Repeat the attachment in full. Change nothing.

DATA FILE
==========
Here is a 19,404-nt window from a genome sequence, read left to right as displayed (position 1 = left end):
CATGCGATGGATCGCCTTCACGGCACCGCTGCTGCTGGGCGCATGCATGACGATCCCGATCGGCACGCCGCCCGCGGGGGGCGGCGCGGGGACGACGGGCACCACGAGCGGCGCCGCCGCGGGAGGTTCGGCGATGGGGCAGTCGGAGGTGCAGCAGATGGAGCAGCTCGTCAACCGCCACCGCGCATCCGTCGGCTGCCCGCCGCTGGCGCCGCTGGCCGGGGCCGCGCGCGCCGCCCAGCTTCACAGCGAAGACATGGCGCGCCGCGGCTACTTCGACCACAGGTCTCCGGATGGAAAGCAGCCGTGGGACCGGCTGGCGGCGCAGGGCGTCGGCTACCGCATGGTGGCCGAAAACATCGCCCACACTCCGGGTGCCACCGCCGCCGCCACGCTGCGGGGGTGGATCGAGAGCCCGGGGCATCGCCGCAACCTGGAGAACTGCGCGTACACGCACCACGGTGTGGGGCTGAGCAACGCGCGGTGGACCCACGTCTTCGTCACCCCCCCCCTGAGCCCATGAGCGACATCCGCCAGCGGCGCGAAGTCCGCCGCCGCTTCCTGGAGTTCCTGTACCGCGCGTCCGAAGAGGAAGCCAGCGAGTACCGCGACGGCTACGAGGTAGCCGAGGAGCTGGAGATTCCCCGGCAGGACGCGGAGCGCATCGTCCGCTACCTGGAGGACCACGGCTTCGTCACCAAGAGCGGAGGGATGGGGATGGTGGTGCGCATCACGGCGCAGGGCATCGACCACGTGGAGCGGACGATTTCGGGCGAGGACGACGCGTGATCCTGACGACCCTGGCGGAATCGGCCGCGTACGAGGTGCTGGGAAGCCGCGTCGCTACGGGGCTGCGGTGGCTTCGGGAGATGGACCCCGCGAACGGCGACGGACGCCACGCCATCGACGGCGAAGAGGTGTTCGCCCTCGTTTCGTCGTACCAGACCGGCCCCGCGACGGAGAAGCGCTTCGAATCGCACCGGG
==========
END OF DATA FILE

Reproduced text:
Here is a 19,404-nt window from a genome sequence, read left to right as displayed (position 1 = left end):
CATGCGATGGATCGCCTTCACGGCACCGCTGCTGCTGGGCGCATGCATGACGATCCCGATCGGCACGCCGCCCGCGGGGGGCGGCGCGGGGACGACGGGCACCACGAGCGGCGCCGCCGCGGGAGGTTCGGCGATGGGGCAGTCGGAGGTGCAGCAGATGGAGCAGCTCGTCAACCGCCACCGCGCATCCGTCGGCTGCCCGCCGCTGGCGCCGCTGGCCGGGGCCGCGCGCGCCGCCCAGCTTCACAGCGAAGACATGGCGCGCCGCGGCTACTTCGACCACAGGTCTCCGGATGGAAAGCAGCCGTGGGACCGGCTGGCGGCGCAGGGCGTCGGCTACCGCATGGTGGCCGAAAACATCGCCCACACTCCGGGTGCCACCGCCGCCGCCACGCTGCGGGGGTGGATCGAGAGCCCGGGGCATCGCCGCAACCTGGAGAACTGCGCGTACACGCACCACGGTGTGGGGCTGAGCAACGCGCGGTGGACCCACGTCTTCGTCACCCCCCCCCTGAGCCCATGAGCGACATCCGCCAGCGGCGCGAAGTCCGCCGCCGCTTCCTGGAGTTCCTGTACCGCGCGTCCGAAGAGGAAGCCAGCGAGTACCGCGACGGCTACGAGGTAGCCGAGGAGCTGGAGATTCCCCGGCAGGACGCGGAGCGCATCGTCCGCTACCTGGAGGACCACGGCTTCGTCACCAAGAGCGGAGGGATGGGGATGGTGGTGCGCATCACGGCGCAGGGCATCGACCACGTGGAGCGGACGATTTCGGGCGAGGACGACGCGTGATCCTGACGACCCTGGCGGAATCGGCCGCGTACGAGGTGCTGGGAAGCCGCGTCGCTACGGGGCTGCGGTGGCTTCGGGAGATGGACCCCGCGAACGGCGACGGACGCCACGCCATCGACGGCGAAGAGGTGTTCGCCCTCGTTTCGTCGTACCAGACCGGCCCCGCGACGGAGAAGCGCTTCGAATCGCACCGGG